Sri Lanka U-19 team didn't have the ideal start to the U-19 Cricket World Cup 2020 as they lost their opening match against India U-19 by 90 runs. Sri Lanka team didn't have a lot to take away from their bowling effort as they had conceded 297 from 50 overs.
But, there was one particular ball from the 17-year old Matheesha Pathirana which would be remembered for some time. There was nothing too good about the delivery as it was wide but the speed of the delivery was an unbelievable 175 Km per hour.
The fastest ball recorded was bowled by the Pakistan speedster Shoaib Akhtar at the 2003 Cricket World Cup against England. That ball clocked 161.3 kmph. This clearly makes the delivery by Matheesha Pathirana the fastest ever ball in cricketing history by quite some distance.
During India's innings, Pathirana, the new sling sensation, bowled a ball to Yashasvi Jaiswal which went down the leg-side and was called a wide. It was the last ball of the fourth over. Here's a clip of the delivery.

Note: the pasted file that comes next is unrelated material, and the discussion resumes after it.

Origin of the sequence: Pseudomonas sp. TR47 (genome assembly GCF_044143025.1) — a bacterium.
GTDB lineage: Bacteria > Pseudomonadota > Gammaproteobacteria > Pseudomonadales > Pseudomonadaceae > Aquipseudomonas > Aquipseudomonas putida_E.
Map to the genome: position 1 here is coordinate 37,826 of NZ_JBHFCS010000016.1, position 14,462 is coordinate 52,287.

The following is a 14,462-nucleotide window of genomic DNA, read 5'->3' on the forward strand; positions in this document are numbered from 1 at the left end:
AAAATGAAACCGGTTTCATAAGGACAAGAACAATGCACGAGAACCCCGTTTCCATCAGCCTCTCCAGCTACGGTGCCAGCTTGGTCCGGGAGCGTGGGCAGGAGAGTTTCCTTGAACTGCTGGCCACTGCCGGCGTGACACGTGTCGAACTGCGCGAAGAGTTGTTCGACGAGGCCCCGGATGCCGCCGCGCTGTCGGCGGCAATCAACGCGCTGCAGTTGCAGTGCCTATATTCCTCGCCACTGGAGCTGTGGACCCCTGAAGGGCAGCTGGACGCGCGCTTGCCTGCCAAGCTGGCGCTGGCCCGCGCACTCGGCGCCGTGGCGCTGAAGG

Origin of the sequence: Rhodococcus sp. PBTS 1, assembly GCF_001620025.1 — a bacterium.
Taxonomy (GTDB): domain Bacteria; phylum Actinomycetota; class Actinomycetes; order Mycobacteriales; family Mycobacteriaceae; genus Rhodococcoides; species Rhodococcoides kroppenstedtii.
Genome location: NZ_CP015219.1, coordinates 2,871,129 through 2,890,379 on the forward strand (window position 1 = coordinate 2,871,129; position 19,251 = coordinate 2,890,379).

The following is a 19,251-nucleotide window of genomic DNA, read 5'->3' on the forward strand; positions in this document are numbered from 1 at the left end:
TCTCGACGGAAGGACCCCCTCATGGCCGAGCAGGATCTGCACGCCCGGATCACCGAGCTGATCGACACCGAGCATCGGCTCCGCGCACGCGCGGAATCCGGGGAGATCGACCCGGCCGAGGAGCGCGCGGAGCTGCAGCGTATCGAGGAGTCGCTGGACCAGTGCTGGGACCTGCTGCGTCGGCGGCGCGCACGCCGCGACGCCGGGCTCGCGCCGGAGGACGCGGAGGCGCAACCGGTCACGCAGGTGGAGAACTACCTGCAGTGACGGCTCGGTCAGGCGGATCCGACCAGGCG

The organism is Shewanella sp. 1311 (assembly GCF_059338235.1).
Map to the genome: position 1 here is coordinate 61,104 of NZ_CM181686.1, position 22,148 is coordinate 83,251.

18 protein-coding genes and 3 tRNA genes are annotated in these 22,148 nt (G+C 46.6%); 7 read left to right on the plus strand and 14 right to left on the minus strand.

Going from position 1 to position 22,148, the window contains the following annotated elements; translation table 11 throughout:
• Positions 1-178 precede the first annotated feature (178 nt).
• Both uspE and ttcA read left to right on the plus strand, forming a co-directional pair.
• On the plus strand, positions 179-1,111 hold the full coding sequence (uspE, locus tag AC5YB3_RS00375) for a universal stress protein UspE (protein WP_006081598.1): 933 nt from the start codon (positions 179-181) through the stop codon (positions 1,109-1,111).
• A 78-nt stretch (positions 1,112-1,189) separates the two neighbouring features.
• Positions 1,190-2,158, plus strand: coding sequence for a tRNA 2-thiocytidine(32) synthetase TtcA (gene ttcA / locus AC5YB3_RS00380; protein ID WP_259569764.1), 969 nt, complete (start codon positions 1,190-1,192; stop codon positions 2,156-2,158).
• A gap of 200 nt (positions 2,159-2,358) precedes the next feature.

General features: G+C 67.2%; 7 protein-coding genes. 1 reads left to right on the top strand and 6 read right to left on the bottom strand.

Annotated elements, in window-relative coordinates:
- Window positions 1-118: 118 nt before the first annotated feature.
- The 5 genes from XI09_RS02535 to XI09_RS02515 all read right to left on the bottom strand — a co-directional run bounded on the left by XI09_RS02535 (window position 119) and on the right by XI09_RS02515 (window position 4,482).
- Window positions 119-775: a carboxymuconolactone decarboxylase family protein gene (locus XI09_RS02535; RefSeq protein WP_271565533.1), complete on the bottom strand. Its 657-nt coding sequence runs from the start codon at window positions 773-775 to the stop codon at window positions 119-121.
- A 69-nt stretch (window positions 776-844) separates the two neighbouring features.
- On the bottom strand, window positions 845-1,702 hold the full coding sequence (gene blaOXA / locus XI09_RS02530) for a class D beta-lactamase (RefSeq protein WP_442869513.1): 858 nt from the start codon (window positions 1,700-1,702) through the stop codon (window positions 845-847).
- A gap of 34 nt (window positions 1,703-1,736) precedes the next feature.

The speed of the ball is clearly displayed as 175 Kmph which is 108 in mph. At the senior level international cricket, the list of the fastest ball in the recorded history also has famous names like Brett Lee and Shaun Tait. Both the Australian bowler had clocked 161.1 kmph.
Now that you have seen the video of the young bowler from Sri Lanka, it is obvious you might have felt that his action is similar to someone. Yes, it is none other than Lasith Malinga.
The Sri Lankan legend is the hero of the 17-year old Matheesha Pathirana. Like his idol, Pathirana also bowls with a slingy action and has the ability to nail the yorkers. In a college match in September 2019, playing for Trinity College, the young bowler took six wickets by conceding only seven runs and came to the limelight after this performance. Here is a video of that spell:
Even after his fast-bowling exploits, Matheesha Pathirana ended up conceding 49 runs from his eight overs against India U-19 at the World Cup opener.
But, the record for the fastest ball ever recorded in the history of cricket, for now, stays with the young pacer. There has been no official update from ICC confirming the accuracy of the recorded speed of the ball.